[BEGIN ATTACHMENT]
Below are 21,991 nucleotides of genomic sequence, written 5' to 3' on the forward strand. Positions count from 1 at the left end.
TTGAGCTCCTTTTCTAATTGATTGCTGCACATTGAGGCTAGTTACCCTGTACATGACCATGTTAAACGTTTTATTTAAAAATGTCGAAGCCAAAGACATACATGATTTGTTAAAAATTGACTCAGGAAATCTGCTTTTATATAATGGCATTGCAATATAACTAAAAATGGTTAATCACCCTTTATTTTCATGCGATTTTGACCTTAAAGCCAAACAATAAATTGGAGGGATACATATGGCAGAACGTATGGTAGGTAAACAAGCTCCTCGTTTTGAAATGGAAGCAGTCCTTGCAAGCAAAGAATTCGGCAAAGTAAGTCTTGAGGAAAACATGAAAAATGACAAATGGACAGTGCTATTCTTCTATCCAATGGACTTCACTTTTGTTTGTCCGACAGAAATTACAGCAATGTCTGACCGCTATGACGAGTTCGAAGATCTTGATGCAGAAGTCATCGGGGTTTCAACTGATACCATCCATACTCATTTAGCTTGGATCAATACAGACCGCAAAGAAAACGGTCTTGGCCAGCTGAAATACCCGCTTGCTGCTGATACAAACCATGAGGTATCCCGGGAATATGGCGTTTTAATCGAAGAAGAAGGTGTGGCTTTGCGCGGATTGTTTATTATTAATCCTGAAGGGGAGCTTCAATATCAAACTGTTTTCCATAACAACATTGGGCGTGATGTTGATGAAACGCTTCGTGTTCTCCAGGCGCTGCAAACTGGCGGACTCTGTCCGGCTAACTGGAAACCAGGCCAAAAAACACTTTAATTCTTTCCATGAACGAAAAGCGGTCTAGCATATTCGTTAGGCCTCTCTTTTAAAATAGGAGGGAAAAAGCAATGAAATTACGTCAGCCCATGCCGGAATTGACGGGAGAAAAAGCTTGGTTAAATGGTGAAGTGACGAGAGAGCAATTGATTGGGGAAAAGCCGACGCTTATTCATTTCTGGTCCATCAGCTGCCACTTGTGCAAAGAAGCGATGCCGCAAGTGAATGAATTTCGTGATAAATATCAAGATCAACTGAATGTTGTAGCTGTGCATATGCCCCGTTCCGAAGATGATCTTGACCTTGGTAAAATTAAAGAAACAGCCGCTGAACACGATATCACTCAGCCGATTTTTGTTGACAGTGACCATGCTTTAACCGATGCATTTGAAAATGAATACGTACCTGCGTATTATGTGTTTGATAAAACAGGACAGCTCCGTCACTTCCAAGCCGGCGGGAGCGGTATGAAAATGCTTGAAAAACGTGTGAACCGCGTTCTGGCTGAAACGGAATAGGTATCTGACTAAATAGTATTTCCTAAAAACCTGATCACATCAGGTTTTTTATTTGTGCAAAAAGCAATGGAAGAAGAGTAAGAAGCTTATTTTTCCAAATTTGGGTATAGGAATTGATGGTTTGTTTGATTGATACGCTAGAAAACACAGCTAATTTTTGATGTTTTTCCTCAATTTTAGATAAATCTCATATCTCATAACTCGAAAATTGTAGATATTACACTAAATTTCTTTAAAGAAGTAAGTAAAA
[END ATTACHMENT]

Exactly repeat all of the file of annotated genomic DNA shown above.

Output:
Below are 21,991 nucleotides of genomic sequence, written 5' to 3' on the forward strand. Positions count from 1 at the left end.
TTGAGCTCCTTTTCTAATTGATTGCTGCACATTGAGGCTAGTTACCCTGTACATGACCATGTTAAACGTTTTATTTAAAAATGTCGAAGCCAAAGACATACATGATTTGTTAAAAATTGACTCAGGAAATCTGCTTTTATATAATGGCATTGCAATATAACTAAAAATGGTTAATCACCCTTTATTTTCATGCGATTTTGACCTTAAAGCCAAACAATAAATTGGAGGGATACATATGGCAGAACGTATGGTAGGTAAACAAGCTCCTCGTTTTGAAATGGAAGCAGTCCTTGCAAGCAAAGAATTCGGCAAAGTAAGTCTTGAGGAAAACATGAAAAATGACAAATGGACAGTGCTATTCTTCTATCCAATGGACTTCACTTTTGTTTGTCCGACAGAAATTACAGCAATGTCTGACCGCTATGACGAGTTCGAAGATCTTGATGCAGAAGTCATCGGGGTTTCAACTGATACCATCCATACTCATTTAGCTTGGATCAATACAGACCGCAAAGAAAACGGTCTTGGCCAGCTGAAATACCCGCTTGCTGCTGATACAAACCATGAGGTATCCCGGGAATATGGCGTTTTAATCGAAGAAGAAGGTGTGGCTTTGCGCGGATTGTTTATTATTAATCCTGAAGGGGAGCTTCAATATCAAACTGTTTTCCATAACAACATTGGGCGTGATGTTGATGAAACGCTTCGTGTTCTCCAGGCGCTGCAAACTGGCGGACTCTGTCCGGCTAACTGGAAACCAGGCCAAAAAACACTTTAATTCTTTCCATGAACGAAAAGCGGTCTAGCATATTCGTTAGGCCTCTCTTTTAAAATAGGAGGGAAAAAGCAATGAAATTACGTCAGCCCATGCCGGAATTGACGGGAGAAAAAGCTTGGTTAAATGGTGAAGTGACGAGAGAGCAATTGATTGGGGAAAAGCCGACGCTTATTCATTTCTGGTCCATCAGCTGCCACTTGTGCAAAGAAGCGATGCCGCAAGTGAATGAATTTCGTGATAAATATCAAGATCAACTGAATGTTGTAGCTGTGCATATGCCCCGTTCCGAAGATGATCTTGACCTTGGTAAAATTAAAGAAACAGCCGCTGAACACGATATCACTCAGCCGATTTTTGTTGACAGTGACCATGCTTTAACCGATGCATTTGAAAATGAATACGTACCTGCGTATTATGTGTTTGATAAAACAGGACAGCTCCGTCACTTCCAAGCCGGCGGGAGCGGTATGAAAATGCTTGAAAAACGTGTGAACCGCGTTCTGGCTGAAACGGAATAGGTATCTGACTAAATAGTATTTCCTAAAAACCTGATCACATCAGGTTTTTTATTTGTGCAAAAAGCAATGGAAGAAGAGTAAGAAGCTTATTTTTCCAAATTTGGGTATAGGAATTGATGGTTTGTTTGATTGATACGCTAGAAAACACAGCTAATTTTTGATGTTTTTCCTCAATTTTAGATAAATCTCATATCTCATAACTCGAAAATTGTAGATATTACACTAAATTTCTTTAAAGAAGTAAGTAAAA